Now that we've managed to get a match set up, there is a lot to do before the actual night of the fight.
Begin Training Camp
It isn't just business as usual before a match. A fighter is going to have to start a training camp in order to prepare for his next opponent properly.
Once a match has been arranged, the Begin Training Camp button appears on the training screen.
As the fighter's manager, you need to time the start of training camp appropriately so that your fighter has enough time to cut weight and make the weight limit.
Some fighters are better at cutting weight than others, which means they will need less time in training camp and will be able to fight more frequently. It's up to you as the trainer
to judge whether a fighter is good enough to be worth keeping if he takes a long time in between fights to make weight limits.
It is also important to note that training during training camps will cost your gym money, whereas training normally is free. You may be required to time training camps properly
if money is tight, since your fighter will be forced to rest if the gym runs out!
Training during training camps is much more intense than training normally between matches. Gains made during training camps occur at a much faster rate than usual, but are
only applied to the next fight. Fighting frequently might bring in more money, but will hinder the long term development of a fighter. Whether or not you jump from one match to the next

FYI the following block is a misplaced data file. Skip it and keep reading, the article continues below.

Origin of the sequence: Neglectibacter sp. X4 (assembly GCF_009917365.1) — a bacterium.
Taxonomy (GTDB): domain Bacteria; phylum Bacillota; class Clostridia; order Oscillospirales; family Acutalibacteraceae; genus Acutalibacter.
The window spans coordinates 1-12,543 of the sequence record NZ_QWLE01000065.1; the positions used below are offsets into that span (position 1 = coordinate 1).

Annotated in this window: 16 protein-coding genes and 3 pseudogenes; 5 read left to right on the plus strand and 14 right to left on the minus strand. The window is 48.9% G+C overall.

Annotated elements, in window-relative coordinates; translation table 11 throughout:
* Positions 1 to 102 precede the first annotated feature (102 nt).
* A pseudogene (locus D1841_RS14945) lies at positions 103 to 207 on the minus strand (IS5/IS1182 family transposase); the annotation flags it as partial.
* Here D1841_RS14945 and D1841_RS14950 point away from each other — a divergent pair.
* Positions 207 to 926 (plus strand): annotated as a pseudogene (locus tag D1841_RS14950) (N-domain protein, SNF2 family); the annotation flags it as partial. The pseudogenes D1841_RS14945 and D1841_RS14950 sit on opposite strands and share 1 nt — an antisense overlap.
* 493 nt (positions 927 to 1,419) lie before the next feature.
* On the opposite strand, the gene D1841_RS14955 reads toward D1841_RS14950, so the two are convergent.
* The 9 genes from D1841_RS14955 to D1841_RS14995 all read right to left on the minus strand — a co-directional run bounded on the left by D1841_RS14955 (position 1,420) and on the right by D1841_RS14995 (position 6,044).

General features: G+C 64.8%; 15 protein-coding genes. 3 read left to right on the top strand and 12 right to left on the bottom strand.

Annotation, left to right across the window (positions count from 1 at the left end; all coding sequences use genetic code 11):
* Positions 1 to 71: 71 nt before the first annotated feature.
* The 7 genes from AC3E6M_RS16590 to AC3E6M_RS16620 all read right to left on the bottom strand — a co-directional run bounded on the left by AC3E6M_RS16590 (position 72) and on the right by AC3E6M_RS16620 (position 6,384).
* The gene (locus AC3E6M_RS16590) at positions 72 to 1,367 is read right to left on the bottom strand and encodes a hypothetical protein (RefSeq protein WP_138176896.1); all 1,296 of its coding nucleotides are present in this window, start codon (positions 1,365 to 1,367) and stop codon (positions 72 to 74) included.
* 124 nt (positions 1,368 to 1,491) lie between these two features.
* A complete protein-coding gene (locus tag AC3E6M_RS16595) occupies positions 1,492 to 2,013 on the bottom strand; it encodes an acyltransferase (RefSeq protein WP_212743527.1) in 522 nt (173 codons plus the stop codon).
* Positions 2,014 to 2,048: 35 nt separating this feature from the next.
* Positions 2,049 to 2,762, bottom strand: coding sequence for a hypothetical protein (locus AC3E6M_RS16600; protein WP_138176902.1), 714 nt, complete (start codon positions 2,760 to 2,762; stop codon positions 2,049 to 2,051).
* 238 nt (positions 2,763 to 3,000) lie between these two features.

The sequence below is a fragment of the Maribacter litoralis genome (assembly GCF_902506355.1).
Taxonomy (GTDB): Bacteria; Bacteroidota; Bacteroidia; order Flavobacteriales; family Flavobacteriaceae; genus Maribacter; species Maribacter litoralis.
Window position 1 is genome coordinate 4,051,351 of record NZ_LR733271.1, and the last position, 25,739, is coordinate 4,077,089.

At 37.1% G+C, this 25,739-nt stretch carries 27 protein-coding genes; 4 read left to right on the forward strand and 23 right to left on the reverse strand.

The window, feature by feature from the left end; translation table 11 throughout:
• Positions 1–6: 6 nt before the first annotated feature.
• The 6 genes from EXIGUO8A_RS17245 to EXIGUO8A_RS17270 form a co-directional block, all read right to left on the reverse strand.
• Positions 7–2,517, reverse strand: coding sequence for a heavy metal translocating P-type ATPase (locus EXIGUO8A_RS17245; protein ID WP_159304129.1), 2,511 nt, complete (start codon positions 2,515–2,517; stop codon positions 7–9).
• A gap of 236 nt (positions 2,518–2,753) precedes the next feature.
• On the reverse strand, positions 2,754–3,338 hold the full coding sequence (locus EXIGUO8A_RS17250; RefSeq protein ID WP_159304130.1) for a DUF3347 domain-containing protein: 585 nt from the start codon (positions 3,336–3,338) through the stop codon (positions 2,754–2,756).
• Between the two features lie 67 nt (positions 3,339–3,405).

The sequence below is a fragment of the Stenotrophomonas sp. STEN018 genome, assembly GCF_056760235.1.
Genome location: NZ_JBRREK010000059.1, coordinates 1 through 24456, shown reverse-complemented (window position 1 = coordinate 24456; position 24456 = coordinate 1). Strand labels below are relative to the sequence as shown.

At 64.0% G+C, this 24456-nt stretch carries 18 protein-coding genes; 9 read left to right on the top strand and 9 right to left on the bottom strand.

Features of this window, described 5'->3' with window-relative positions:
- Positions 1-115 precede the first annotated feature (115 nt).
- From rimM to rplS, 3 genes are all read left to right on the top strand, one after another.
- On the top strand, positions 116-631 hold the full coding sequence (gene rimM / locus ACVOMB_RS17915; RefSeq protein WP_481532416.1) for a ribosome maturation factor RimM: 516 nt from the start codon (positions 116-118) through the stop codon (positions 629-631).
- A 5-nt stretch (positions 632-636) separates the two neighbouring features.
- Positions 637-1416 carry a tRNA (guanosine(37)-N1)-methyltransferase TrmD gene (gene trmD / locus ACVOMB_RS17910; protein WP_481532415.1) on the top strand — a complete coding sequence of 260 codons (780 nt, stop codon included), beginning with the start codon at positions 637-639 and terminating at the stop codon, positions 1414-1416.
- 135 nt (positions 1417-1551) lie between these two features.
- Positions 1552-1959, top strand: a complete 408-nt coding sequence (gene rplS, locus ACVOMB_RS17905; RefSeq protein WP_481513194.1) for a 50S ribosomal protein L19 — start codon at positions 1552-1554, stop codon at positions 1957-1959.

or choose to invest in the long term growth of your fighter is up to you as the manager.
For an extra boost, you can hire trainers. A fighter may only be trained by a single trainer at a time during training camp, but trainers can train multiple fighters.
You must be careful not to have your trainers train too many different fighters at the same time, however, as the effect of each trainer is spread out among all of the
fighters he is training at the moment.
Hiring trainers involves haggling over monthly salaries and purse cuts. The trainer's cut is taken off the fight purse of the fighter he is currently training.
The trainer's stats are self-explanatory - high Offense means he is better at training a fighter's offensive stats, while high Defense means he is better at training a fighter's defensive
stats. What is careful to note, however, is the trainer's style. A trainer will only agree to work for you if you have at least one fighter that matches his style.
If you manage training camps properly, then your fighter should have no problems making weight on the night before fight night. If you're not careful, though, he will be
forced to forfeit the coming match, as well as any belts he may hold for the organization hosting the match!
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